By: DAVID FALCHEK |
As part of Pennsylvania’s long path toward electricity market restructuring, rate caps in place for years were lifted five years ago this month amid uncertainty.
Would the private sector step in to market and sell competitively priced power? Would rates available to the state’s electricity customers compare favorably with what people in surrounding states were paying?
The anniversary gives participants and observers a chance to reflect on the impact of the change.
On Jan. 1, 2010, rates charged by regulated utilities were no longer moored by law, and able to float freely with the market. PPL Electric Utilities, now an electricity delivery company, moved rates up to more than 10 cents a kilowatt hour. But, as hoped, some competitive electricity suppliers — nonutilities — were ready to sell electricity to PPL’s customers.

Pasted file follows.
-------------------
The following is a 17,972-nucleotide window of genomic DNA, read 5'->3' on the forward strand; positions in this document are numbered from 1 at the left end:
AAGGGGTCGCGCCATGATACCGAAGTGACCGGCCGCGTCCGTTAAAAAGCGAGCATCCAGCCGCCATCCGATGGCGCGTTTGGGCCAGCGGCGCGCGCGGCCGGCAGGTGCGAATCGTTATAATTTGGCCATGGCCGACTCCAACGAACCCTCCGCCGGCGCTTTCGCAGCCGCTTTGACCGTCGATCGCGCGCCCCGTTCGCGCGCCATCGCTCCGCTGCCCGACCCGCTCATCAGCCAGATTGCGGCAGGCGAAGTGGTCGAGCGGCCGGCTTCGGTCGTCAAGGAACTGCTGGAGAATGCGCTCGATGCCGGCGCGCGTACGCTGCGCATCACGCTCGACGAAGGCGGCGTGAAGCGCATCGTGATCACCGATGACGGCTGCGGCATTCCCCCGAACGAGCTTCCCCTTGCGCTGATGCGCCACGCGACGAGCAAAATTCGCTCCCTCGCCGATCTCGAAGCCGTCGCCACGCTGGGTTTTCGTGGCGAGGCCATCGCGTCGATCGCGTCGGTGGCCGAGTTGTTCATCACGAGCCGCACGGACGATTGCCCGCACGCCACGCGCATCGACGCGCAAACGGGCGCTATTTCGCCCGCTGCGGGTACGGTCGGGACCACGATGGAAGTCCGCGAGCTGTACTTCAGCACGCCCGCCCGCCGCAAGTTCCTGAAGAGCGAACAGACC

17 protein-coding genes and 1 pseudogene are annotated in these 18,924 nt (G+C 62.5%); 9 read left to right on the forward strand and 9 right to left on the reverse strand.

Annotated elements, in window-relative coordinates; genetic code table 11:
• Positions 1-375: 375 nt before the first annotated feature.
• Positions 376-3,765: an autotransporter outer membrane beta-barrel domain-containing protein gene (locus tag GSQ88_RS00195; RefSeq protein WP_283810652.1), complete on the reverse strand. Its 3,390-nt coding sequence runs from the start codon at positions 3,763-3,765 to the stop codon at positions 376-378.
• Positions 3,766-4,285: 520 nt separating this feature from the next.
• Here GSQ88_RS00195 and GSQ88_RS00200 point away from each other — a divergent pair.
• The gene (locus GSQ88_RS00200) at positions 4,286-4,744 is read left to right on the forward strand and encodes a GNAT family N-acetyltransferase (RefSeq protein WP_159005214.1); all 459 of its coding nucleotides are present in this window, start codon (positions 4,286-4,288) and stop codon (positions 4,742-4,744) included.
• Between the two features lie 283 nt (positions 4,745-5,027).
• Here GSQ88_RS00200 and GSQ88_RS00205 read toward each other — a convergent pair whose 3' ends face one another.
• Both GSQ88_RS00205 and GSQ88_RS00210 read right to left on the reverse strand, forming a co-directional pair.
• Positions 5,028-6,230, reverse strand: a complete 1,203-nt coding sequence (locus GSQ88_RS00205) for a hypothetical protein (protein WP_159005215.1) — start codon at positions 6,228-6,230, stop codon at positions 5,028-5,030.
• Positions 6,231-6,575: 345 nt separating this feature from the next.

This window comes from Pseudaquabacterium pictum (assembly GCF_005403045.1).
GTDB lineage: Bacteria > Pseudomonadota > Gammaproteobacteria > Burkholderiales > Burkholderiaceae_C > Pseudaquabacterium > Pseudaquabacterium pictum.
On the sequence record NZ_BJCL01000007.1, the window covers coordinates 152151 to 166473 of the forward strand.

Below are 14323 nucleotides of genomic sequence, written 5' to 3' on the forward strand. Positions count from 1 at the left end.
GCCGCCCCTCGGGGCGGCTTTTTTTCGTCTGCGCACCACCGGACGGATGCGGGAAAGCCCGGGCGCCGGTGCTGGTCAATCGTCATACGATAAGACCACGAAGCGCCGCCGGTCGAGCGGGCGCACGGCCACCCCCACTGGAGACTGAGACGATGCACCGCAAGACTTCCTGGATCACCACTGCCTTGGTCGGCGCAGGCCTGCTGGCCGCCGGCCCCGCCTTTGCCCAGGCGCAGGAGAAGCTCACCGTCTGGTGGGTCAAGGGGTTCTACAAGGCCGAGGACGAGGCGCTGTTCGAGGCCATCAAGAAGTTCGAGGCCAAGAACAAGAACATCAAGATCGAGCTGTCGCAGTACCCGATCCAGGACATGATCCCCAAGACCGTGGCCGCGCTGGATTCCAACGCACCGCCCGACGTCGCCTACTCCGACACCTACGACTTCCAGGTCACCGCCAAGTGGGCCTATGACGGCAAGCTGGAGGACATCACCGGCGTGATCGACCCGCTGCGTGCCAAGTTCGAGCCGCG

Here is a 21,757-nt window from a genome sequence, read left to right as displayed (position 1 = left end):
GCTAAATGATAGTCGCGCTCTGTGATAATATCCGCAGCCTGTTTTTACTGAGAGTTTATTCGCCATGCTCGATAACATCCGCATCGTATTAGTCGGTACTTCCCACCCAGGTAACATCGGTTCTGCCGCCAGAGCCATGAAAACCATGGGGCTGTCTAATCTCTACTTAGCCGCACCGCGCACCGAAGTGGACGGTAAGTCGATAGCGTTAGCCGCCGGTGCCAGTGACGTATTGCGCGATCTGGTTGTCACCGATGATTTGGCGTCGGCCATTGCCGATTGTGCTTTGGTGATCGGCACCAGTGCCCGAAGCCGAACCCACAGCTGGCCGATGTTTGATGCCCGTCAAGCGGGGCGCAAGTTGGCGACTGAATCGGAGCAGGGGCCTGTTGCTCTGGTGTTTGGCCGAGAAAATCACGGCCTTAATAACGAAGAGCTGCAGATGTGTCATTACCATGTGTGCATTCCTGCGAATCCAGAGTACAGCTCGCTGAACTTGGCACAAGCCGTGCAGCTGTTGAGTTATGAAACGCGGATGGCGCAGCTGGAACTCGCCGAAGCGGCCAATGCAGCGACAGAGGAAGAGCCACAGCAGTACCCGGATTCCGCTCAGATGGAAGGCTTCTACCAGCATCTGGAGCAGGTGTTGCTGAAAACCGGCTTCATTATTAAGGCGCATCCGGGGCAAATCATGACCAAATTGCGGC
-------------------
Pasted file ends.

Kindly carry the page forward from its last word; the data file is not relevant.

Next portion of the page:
So over the last five years, utility customers have always had access to less expensive power from retail marketers.
Bryan Lee of the Retail Energy Supply Association, the group that represents all those energy marketers, said the Keystone State is a model.
“Pennsylvania is considered one of the most successful markets in the country, with one of the highest rates of customer shopping (for electricity),” Mr. Lee said. “Pennsylvania learned from other states early mistakes and has been very successful.”
The majority of large businesses and industries now shop, meaning they buy power from a company other than the utility that delivers it, and about 36 percent of all households, a second- or third-highest rates of shopping among states with similar market structures.
State Consumer Advocate Tanya McCloskey agrees that the state is a national model. She would consider it a success even without high shopping rates. The goal was to give electricity consumers access to the wholesale market through utilities’ default rates, and the retail market in which marketers compete on price and product. Access and options is what matters, not necessarily participation.